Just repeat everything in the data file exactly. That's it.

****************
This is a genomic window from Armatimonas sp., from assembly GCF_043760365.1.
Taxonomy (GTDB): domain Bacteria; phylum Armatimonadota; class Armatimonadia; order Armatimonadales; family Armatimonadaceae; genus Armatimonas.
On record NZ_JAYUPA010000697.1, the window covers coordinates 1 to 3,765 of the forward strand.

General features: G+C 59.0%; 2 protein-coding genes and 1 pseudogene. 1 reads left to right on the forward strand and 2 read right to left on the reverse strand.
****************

This is a genomic window from Armatimonas sp., from assembly GCF_043760365.1.
Taxonomy (GTDB): domain Bacteria; phylum Armatimonadota; class Armatimonadia; order Armatimonadales; family Armatimonadaceae; genus Armatimonas.
On record NZ_JAYUPA010000697.1, the window covers coordinates 1 to 3,765 of the forward strand.

General features: G+C 59.0%; 2 protein-coding genes and 1 pseudogene. 1 reads left to right on the forward strand and 2 read right to left on the reverse strand.